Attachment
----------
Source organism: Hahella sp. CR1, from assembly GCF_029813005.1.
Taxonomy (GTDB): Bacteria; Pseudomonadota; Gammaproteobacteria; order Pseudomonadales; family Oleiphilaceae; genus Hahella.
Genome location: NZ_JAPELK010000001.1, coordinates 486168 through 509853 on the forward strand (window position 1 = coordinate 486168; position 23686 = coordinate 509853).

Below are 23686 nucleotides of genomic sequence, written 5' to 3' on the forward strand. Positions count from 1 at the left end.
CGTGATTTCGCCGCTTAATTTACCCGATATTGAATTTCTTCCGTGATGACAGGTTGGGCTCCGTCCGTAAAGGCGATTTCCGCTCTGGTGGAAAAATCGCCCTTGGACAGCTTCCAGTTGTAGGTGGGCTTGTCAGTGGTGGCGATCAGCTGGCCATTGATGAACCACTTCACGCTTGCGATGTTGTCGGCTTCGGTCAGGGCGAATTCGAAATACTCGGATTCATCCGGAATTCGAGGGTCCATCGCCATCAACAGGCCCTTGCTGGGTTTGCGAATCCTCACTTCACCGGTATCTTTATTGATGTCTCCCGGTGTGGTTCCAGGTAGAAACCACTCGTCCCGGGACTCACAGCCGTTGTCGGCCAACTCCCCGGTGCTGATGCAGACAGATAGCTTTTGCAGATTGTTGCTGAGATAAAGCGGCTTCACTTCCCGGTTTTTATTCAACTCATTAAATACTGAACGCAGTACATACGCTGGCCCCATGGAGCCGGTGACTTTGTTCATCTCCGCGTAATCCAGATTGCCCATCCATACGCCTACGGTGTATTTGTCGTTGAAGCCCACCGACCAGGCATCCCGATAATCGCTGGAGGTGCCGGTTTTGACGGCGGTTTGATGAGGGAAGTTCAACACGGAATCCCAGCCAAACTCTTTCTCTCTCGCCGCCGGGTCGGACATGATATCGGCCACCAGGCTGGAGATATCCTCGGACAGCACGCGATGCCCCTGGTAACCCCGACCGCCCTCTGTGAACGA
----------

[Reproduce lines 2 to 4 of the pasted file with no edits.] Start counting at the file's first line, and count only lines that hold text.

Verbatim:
Taxonomy (GTDB): Bacteria; Pseudomonadota; Gammaproteobacteria; order Pseudomonadales; family Oleiphilaceae; genus Hahella.
Genome location: NZ_JAPELK010000001.1, coordinates 486168 through 509853 on the forward strand (window position 1 = coordinate 486168; position 23686 = coordinate 509853).

Below are 23686 nucleotides of genomic sequence, written 5' to 3' on the forward strand. Positions count from 1 at the left end.